How are NIH P2P workshop topics selected?
Topic proposals are submitted online and reviewed by the NIH ODP on a rolling basis. Any NIH Institute or Center (IC), or Office, may submit a proposal for a workshop to the ODP. In addition, trans-NIH workgroups and other U.S. Department of Health and Human Services agencies may submit proposals, as long as an NIH IC or Office has been identified as the sponsor. A topic must:
- Have a primary or secondary disease prevention focus.
- Have broad public health importance. Key considerations are the severity of the problem and the feasibility of interventions.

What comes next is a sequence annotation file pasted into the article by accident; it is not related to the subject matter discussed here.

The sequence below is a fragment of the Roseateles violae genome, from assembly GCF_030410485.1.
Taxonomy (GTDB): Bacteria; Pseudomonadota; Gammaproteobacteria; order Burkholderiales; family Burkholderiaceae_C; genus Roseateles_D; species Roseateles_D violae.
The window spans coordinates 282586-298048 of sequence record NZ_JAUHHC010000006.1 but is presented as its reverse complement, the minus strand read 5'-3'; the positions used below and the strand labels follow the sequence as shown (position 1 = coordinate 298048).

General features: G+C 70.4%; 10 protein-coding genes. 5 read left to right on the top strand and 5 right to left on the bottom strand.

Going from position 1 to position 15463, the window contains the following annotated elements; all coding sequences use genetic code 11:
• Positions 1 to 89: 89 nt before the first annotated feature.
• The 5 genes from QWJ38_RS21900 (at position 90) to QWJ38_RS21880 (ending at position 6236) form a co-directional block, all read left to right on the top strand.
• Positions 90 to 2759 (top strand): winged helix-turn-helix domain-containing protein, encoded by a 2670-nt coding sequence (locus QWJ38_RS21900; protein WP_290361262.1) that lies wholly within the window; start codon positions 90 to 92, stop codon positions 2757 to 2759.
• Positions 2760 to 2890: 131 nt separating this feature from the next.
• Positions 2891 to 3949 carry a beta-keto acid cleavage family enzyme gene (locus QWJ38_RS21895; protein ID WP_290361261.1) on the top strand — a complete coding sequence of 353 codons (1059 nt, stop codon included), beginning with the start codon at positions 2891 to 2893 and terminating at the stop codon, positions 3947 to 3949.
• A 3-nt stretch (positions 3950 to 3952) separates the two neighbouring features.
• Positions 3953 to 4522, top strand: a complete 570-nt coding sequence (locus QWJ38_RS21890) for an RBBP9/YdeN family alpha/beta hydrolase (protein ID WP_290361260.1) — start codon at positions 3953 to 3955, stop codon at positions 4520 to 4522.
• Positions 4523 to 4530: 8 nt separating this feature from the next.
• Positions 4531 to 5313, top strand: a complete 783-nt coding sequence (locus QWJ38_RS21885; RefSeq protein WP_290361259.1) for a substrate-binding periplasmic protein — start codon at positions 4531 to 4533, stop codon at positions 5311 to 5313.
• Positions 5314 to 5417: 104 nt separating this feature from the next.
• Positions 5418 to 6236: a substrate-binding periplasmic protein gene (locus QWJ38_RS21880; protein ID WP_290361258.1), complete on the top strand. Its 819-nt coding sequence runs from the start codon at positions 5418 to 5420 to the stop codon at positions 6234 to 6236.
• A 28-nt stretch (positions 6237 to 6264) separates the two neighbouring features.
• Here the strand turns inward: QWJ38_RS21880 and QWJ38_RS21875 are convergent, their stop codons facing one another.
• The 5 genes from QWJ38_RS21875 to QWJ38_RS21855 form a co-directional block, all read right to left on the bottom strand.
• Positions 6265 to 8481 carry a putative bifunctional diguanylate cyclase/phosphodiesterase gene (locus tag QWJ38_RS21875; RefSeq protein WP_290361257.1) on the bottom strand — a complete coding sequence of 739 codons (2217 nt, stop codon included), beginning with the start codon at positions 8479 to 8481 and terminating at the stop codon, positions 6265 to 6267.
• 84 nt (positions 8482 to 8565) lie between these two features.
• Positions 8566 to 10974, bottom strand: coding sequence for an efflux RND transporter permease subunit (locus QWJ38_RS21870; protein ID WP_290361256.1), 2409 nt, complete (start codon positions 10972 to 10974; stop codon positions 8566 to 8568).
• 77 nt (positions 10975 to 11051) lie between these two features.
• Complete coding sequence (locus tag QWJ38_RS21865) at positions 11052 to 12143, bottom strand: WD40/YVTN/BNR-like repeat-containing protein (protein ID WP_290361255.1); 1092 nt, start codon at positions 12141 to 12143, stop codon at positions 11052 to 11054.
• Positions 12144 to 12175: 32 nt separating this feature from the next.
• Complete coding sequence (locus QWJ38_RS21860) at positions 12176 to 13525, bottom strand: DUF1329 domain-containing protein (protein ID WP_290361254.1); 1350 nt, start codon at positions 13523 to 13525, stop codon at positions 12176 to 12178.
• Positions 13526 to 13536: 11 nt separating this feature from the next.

- Have limited published data, or incomplete or underdeveloped research.
- Have an insufficient evidence base for conducting a substantive systematic review (e.g., lack of randomized controlled trials).
How is the P2P workshop panel selected, and what does the panel do?
The P2P workshop panel is independent of the NIH and the federal government, and each member is carefully vetted by the ODP for real or apparent conflicts of interest. Panel members are nominated by content area experts, who submit nominations for panel members to the ODP during the workshop planning process. Each panel is an unbiased, independent group typically composed of 8 to 10 members who give balanced, objective, and informed attention to the topic.